Installing pTeXLive 2009 on Ubuntu Lucid 64-bit

I’ve been studying documentation formats for many months now, and although I generally like ReStructuredText, I’m not convinced that it is quite Japanese-friendly enough. This may be the fault of out of date conversion tools or the like perhaps, but making tables with special symbols seems to be especially awkward (for example, maru, sankaku and batsu: ○, △, ×)

Anyway, I’ve been looking into pTeX and TeXinfo, if not just plain pTeX, and doing so has led me to ptexlive 2009.

For people who just want a Japanese-compatible TeX, Ubuntu Lucid does provide ptex-base and ptex-bin. These, combined with the necessary other Japanese Postscript packages and the like, are likely adequate for most. However, I wanted to try something more modern, and this seems to be the cutting edge.

So, here’s the basic lowdown on how this went:

ptexlive 2009 Installation Guide

0. Prerequisites

It’s necessary to get and install from a DVD image of the official TeX Live distribution. Follow all the instructions as directed. It may also be necessary to add the installed program to your $PATH. I suggest doing a full proper install, up until you are able to run the TeX examples properly

Don’t forget: after install, it’s likely necessary to set up the XeTeX fonts.

1. Get ptexlive 2009 patch

The patch can be downloaded from here:

Yes, you read that right: ptexlive is basically a patch on top of TeX Live.

2. Set up ptexlive temporary folder

Replace ptexlive-20YYMMDD.tar.gz with the version you downloaded. (I tested with ptexlive-20100711.tar.gz.)

$ mkdir ~/ptexlive
$ cp ~/Downloads/ptexlive-20YYMMDD.tar.gz ~/ptexlive
$ cd ~/ptexlive
$ tar -xvf ptexlive-20YYMMDD.tar.gz
$ cd ptexlive-20YYMMDD
$ cp ptexlive.sample ../ptexlive.cfg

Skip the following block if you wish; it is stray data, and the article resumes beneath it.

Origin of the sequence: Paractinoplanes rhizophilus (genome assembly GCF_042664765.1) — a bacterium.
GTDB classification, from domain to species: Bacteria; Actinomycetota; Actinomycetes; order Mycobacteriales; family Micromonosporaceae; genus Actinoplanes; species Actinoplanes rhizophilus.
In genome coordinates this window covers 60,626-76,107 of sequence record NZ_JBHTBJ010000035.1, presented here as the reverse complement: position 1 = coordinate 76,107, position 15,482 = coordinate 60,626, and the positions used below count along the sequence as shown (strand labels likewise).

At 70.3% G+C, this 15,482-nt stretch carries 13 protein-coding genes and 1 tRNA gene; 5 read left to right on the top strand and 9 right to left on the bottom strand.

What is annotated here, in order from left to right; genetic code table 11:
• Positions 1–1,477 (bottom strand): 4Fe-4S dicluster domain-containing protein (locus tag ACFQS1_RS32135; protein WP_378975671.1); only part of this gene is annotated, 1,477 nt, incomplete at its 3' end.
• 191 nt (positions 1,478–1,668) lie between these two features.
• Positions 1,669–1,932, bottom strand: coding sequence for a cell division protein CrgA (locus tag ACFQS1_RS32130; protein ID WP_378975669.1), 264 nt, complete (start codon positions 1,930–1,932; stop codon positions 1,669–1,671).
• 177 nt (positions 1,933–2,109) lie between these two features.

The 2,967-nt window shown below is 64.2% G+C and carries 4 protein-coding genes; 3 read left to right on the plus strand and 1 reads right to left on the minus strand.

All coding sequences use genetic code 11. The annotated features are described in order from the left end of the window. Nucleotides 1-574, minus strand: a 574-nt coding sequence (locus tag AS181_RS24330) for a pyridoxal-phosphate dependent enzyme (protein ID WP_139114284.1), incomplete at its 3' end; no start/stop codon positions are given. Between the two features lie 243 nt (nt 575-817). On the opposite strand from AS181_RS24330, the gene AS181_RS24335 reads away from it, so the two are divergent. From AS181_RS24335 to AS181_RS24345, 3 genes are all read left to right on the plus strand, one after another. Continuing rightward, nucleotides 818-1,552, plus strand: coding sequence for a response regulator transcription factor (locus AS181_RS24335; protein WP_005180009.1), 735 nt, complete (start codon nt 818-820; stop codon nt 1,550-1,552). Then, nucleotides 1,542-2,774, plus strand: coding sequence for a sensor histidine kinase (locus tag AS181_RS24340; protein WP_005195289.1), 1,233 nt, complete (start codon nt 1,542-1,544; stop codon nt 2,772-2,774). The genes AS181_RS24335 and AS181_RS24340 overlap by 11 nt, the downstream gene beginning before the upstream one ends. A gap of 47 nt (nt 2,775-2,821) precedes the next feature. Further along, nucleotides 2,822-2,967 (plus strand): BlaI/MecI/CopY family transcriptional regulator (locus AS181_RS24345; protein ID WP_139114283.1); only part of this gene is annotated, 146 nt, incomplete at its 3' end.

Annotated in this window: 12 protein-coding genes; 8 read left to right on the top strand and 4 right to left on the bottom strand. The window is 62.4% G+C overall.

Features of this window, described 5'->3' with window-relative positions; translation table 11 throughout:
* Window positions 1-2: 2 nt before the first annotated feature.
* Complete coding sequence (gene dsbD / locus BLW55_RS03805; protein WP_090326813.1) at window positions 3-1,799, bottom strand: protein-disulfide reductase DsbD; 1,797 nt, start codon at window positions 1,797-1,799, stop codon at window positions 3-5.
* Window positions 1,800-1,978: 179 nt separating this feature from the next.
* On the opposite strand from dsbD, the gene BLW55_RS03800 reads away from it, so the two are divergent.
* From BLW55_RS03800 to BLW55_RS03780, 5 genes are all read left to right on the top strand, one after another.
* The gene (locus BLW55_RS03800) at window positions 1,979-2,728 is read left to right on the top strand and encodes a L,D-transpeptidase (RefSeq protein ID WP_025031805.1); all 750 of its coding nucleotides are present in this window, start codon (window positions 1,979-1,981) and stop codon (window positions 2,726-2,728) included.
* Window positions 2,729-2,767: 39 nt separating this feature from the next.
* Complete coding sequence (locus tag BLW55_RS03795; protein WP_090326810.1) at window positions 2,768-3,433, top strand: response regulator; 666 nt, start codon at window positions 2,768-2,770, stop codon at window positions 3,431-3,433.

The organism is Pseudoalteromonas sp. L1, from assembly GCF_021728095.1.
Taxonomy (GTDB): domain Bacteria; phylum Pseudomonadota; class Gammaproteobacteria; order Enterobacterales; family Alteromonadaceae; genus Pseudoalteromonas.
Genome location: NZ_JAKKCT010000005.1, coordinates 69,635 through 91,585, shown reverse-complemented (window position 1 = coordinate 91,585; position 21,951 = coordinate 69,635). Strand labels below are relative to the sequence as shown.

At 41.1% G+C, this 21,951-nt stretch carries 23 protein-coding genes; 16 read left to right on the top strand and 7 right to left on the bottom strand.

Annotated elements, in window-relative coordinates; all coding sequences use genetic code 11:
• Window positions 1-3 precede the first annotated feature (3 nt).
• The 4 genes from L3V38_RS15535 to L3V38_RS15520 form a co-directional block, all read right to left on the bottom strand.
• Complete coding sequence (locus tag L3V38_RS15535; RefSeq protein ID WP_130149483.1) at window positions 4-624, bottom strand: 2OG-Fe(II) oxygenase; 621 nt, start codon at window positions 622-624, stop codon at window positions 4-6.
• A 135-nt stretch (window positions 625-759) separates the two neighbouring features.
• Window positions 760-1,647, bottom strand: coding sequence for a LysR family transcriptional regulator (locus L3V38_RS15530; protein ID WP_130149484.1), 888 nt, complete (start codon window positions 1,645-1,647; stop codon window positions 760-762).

3. Edit ptexlive.cfg

The one required step is this: search for ISO_DIR and set it to the directory with the mounted TeX Live DVD iso. (Don’t have it mounted? Mount it!)

Additionally, you can search for make_option to set the -j flag for Make. If you’re on a multicore system this may speed things up, but it’s totally optional. On a Core i7, for example, you may want to set it to -j9 (8 HyperThreading threads, +1.)

4. Prepare to make ptexlive

  1. The dash shell of Ubuntu seems to cause problems. Setting CONFIG_SHELL may work around this, or it may not; I don’t know. What does work is: mv /bin/sh /bin/sh.bak; ln -s bash /bin/sh (Reversing this back to dash is up to you; some people prefer bash anyway…)
  2. Install all necessary prerequisite packages. To the best of my knowledge, this is what you need:
    1. libxt-dev
    2. libxaw7-dev
    3. ttf-sazanami-mincho
    4. ttf-sazanami-gothic
    5. gs-cjk-resource
    6. cmap-adobe-japan1
    7. cmap-adobe-japan2
    8. build-essential # Easy way to get gcc and friends

    It may also be worth looking at one of the Japanese build logs on the ptexlive page if the above does not seem sufficient.

  3. Refresh the font cache: sudo fc-cache -fsv

5. Run “make”, optionally “make otf”, and finally “make install”


I actually haven’t got this to build all the way to the end without errors. One single test regarding CVE-2007-0104, a PDF vulnerability, does not pass. I am not sure whether this is expected or not. However, if this is the only error you get, try “sudo make install”. ptexlive seems to work well enough.

Strange test output

On tests which passed, sometimes the output was rather odd.

The most worrisome are the utfsmpl-dvipdfmx.pdf and utfsmpl-ps2pdf.pdf files. For the first, all characters come out, but the Japanese emoticons have horrible character overlaps. In the latter, the emoticons look decent, but several characters don’t come out properly. The test technically passed, but these output files make me wonder if things are really okay.

Via dvipdfmx:

Via ps2pdf:

Finally, dNOKANJI.pdf seems like it passes, but there’s extra characters in the output of one section, so I am uncertain if it really is a pass or no:

Final thoughts

Basically, ptexlive 2009 seems to work just like the packaged ptex-bin/ptex-base in Ubuntu did, plus I can now write my TeX sources in UTF-8! However, it’d be nice to fix the few issues which did come up…

If anyone knows how to fix any of the problems I had, please feel free to leave a comment. For Japanese visitors, Japanese is okay. Thanks.

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